Bacillus cereus is a notorious food-borne pathogenic bacterium. Like the closely related Bacillus anthracis (7, 8), it is a recognized agent of GI tract infections (9–11). The critical step of infection takes place in the small intestine, where B. cereus has to grow and produce virulence factors to induce diarrheal disease (11, 12). Thus, how B. cereus adapts its catabolism and regulates its proteome across the range of physiologically relevant ORP and oxygen availabilities is important for its survival and growth. In B. cereus, anaerobic and aerobic catabolism work through different pathways. In the presence of oxygen, reducing equivalents generated by glycolysis and the TCA cycle (NADH and FADH) are reoxidized by the respiratory chain, resulting in the buildup of a proton motive force and the subsequent synthesis of ATP. Acetate excretion can occur aerobically when carbon flux into the cells exceeds TCA cycle capacity. In the absence of oxygen or other external electron acceptors (such as nitrate), NADH is reoxidized in terminal step fermentative reactions from pyruvate. When grown in pH-controlled anaerobic batch cultures (pH ~7), the fermentative by-products of B. cereus are lactate, succinate, acetate, and ethanol. The relative rate of formation of these products is influenced by the ORP of the growth medium, which directly impacts the intracellular redox state (6, 13–18). The intracellular redox state is dependent on the degree of oxidation or reduction of various redox-active species. Among these species, NAD(P)H/NAD(P) and low molecular weight thiol/disulfide (SH/S-S) compounds are of special significance because they mediate redox regulation through direct effects on proteins. The activities of many metabolic enzymes depend on the steady-state NAD(P)H/NAD(P) ratio, whereas proteins with essential SH/S-S groups can be regulated by post-translational modification involving cellular thiols and disulfides. The main low molecular weight thiols in B. cereus ATCC 14579 cells are bacillithiol and cysteine (19). On the other hand, the NAD(P)H/NAD(P) and SH/S-S ratios are closely related to cellular levels of reactive oxygen species (ROS). NAD(P)H and thiols contribute to ROS formation via NAD(P)H oxidase activity and thiyl radicals, respectively, whereas thiol-dependent peroxidase-catalyzed reactions use NAD(P)H and thiols to scavenge hydrogen peroxide and limit ROS formation. At low concentrations, ROS play essential roles in redox homeostasis. Their high reactivity allows fast local oxidation of protein (i.e. protein disulfide bond formation) in the reducing cytoplasm. However, this high reactivity also leads to cell damage if cellular capacity to scavenge ROS is compromised (20–23).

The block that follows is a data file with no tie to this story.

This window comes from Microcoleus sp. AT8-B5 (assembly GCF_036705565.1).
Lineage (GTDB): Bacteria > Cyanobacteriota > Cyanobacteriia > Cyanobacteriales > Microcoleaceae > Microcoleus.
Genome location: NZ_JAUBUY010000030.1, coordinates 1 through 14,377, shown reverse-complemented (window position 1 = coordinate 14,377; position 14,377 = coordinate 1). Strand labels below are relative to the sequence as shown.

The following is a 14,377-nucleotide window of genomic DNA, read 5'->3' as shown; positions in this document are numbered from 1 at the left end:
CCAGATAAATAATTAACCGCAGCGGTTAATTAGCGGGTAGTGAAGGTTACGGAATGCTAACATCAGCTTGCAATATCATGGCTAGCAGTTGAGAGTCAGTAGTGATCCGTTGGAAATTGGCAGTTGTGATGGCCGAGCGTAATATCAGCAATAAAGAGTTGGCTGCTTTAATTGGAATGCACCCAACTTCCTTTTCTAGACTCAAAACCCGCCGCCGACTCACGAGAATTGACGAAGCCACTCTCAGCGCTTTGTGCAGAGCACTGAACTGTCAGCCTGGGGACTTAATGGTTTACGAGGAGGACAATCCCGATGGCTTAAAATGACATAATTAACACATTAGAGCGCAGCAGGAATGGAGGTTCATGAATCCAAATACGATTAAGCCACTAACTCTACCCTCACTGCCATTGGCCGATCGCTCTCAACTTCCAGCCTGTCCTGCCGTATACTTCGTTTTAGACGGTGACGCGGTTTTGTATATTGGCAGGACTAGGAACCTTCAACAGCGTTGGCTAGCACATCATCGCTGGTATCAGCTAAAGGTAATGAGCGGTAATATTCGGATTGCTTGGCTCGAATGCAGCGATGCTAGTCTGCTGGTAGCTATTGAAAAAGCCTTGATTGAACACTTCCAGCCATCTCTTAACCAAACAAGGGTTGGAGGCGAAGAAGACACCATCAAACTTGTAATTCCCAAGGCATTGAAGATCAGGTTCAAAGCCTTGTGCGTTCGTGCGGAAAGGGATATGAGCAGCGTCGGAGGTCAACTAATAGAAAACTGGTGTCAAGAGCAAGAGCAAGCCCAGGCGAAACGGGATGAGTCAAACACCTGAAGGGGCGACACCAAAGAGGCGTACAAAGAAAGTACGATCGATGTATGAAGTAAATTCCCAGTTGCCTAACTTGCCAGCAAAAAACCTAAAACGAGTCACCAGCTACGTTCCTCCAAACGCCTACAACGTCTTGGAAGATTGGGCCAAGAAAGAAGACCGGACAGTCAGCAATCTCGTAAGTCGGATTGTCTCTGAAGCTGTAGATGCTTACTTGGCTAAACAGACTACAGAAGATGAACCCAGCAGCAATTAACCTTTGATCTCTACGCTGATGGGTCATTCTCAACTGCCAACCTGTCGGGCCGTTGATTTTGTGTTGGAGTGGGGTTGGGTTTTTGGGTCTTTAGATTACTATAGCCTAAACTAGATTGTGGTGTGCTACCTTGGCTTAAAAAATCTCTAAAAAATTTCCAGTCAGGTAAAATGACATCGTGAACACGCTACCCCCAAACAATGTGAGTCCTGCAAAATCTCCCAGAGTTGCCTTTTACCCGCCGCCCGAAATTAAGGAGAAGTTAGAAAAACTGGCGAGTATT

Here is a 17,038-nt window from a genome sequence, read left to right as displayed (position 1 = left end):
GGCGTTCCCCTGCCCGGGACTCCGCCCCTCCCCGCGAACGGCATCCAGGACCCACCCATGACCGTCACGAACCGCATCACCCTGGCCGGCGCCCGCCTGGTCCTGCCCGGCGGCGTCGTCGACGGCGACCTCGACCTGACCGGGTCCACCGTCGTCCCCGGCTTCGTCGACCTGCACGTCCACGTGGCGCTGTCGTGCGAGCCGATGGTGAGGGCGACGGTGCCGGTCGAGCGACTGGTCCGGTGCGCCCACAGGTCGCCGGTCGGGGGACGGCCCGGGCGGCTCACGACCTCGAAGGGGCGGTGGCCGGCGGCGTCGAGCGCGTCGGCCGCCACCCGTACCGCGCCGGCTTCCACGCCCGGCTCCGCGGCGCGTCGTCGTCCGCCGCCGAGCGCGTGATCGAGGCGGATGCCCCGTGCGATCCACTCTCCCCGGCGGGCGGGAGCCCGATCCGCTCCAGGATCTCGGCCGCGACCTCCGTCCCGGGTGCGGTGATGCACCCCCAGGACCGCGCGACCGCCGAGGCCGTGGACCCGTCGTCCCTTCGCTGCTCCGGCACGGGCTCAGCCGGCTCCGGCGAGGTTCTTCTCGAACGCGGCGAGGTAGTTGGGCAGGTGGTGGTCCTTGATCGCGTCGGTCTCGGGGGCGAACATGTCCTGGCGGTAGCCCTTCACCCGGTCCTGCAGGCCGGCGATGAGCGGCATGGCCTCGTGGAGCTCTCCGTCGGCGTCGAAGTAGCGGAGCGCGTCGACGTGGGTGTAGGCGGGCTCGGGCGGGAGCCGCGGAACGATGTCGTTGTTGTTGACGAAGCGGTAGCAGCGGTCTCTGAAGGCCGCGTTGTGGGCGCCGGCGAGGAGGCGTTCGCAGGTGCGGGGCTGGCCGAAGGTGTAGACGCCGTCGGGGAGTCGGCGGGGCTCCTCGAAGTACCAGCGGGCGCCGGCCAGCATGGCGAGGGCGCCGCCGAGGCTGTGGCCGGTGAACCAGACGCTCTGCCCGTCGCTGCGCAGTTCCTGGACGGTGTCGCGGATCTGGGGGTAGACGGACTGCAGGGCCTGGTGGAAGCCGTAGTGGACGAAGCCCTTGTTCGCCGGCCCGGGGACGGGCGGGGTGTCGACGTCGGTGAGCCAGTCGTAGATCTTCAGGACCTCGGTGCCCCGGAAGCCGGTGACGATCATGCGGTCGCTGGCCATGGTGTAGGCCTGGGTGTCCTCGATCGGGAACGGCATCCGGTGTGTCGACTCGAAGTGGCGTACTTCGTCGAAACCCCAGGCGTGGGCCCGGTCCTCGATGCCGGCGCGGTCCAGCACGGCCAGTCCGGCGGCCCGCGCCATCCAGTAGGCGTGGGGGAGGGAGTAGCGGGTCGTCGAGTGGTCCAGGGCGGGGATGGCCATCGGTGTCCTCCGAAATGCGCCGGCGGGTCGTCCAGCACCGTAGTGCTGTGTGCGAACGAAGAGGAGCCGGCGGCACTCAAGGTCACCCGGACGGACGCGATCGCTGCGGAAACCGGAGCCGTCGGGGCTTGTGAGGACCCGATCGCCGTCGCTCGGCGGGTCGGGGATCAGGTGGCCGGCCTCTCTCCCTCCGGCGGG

In B. cereus, the expression of most of the genes encoding metabolic enzymes is modulated by the two redox systems, ResDE (a two-component system) (6, 24) and Fnr (a one-component system) (18, 25), and the catabolite control protein A (CcpA) (26). Despite the knowledge currently gathered throughout these studies, we still lack a global quantitative understanding of the contribution of the multilevel regulatory events that govern metabolic modes (anaerobic fermentation versus aerobic respiration). One potential strategy for tackling this issue is to use a system biology approach (27), i.e. assessing the proteome components with high throughput techniques, rebuilding the main metabolic circuits, inactivating key regulators, and verifying their impacts. Here, we compare B. cereus ATCC 14579 proteomes established for cells grown under low ORP conditions (considered to mimic those encountered in the intestinal lumen (3)), oxic conditions (considered to mimic those encountered in zones adjacent to the mucosal surface (2)), and intermediary high ORP anoxic conditions. This comparative analysis identified OhrA, a thiol-dependent peroxidase-like protein, as a putative low ORP sensor. OhrA is encoded by ohrA, which is the second cistron of the ohrR-ohrA operon in B. cereus ATCC 14579. The ohrR cistron is predicted to encode a MarR-like repressor of ohrA. The ΔohrR and ΔohrA mutants were constructed and analyzed for their effect on growth, glucose catabolism, and proteome composition under low and high ORP anaerobiosis and aerobiosis. Our results indicate that OhrA and OhrR are major factors controlling glucose catabolism and global proteome in B. cereus under both anaerobic fermentative and aerobic respiratory conditions. We discovered that the OhrRA system restricts B. cereus fermentative capacity under low ORP anoxic growth conditions while boosting motility, respiratory metabolism and resistance against external ROS. We conclude that the OhrRA system may function in B. cereus as a major redox signal transduction system to co-regulate catabolism, motility, and oxidoreductive stress resistance in an environment with varying oxygen and ORP conditions such as that encountered in the human intestine. Finally, our findings provide detailed insights into the metabolic events required to maximize survival in stressful environments characterized by strong temporal and/or spatial fluctuations in ORP and oxygen levels.